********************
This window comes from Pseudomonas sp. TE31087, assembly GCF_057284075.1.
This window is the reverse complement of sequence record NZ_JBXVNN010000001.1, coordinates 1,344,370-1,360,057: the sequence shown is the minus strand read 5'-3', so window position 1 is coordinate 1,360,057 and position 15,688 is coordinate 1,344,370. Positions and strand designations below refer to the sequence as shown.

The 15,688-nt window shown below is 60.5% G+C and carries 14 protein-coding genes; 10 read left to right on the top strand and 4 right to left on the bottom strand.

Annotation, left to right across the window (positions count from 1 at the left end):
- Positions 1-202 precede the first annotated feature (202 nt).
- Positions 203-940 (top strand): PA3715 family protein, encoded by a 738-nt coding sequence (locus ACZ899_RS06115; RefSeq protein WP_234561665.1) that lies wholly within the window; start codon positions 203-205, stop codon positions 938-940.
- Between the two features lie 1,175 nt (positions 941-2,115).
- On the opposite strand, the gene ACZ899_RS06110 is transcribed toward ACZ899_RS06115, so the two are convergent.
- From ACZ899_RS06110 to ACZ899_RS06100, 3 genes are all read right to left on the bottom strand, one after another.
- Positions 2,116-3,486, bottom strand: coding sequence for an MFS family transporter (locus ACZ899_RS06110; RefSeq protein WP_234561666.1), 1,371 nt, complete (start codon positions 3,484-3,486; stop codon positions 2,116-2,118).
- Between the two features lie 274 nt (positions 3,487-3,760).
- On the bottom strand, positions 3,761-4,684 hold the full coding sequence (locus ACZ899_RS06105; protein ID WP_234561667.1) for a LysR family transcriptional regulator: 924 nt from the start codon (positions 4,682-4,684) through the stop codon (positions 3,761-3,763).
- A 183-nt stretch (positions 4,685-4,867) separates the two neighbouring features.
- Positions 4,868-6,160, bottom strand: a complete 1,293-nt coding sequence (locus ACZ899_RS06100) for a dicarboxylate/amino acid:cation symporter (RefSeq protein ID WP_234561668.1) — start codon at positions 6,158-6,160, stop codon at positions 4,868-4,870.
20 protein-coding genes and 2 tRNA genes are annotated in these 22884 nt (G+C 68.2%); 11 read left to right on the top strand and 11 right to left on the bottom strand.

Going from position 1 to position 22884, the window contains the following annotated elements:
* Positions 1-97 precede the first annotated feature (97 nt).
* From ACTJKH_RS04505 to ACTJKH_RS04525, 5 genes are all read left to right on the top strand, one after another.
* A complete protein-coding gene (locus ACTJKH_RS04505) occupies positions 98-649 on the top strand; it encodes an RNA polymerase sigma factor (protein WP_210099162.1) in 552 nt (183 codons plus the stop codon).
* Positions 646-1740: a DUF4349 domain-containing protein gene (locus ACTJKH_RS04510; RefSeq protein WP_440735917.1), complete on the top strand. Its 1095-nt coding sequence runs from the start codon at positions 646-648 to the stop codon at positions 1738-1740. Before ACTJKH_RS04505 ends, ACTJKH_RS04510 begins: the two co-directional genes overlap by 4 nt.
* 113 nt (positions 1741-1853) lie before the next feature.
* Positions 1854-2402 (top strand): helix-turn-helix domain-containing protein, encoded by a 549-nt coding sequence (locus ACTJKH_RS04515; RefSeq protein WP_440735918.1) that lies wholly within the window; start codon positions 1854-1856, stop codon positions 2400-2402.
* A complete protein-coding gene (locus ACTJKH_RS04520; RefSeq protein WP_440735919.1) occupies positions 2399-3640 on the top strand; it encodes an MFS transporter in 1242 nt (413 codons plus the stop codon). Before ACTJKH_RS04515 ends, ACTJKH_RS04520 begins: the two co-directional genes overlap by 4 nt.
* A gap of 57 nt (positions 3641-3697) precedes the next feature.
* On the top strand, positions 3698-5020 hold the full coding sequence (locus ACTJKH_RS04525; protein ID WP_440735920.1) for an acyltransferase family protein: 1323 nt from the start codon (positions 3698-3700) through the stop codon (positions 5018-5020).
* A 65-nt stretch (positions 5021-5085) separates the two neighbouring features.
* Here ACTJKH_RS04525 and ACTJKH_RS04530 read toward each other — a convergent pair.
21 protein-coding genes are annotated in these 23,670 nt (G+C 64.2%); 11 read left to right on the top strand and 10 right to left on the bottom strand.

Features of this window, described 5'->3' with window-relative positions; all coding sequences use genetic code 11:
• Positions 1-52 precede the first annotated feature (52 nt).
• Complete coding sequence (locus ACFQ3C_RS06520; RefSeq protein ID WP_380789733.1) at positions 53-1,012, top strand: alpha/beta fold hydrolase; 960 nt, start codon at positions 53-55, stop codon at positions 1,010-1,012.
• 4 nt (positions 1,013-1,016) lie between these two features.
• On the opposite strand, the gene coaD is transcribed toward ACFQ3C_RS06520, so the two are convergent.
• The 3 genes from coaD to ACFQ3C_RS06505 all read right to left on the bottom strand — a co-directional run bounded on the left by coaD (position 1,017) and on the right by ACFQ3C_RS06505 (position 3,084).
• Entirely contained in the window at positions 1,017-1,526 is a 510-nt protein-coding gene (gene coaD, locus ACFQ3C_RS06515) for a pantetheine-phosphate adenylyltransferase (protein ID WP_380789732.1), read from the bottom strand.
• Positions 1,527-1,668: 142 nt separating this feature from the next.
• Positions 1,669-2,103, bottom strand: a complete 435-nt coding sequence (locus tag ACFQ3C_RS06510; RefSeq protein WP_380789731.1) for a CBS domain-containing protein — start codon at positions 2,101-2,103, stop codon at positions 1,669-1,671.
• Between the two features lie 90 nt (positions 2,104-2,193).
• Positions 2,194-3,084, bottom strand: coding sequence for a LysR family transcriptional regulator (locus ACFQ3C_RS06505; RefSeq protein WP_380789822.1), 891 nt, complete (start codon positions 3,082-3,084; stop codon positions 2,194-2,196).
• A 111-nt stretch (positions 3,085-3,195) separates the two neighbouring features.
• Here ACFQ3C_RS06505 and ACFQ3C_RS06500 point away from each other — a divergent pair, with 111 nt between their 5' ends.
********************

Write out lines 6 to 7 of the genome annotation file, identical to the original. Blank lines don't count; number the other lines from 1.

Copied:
- Positions 203-940 (top strand): PA3715 family protein, encoded by a 738-nt coding sequence (locus ACZ899_RS06115; RefSeq protein WP_234561665.1) that lies wholly within the window; start codon positions 203-205, stop codon positions 938-940.
- Between the two features lie 1,175 nt (positions 941-2,115).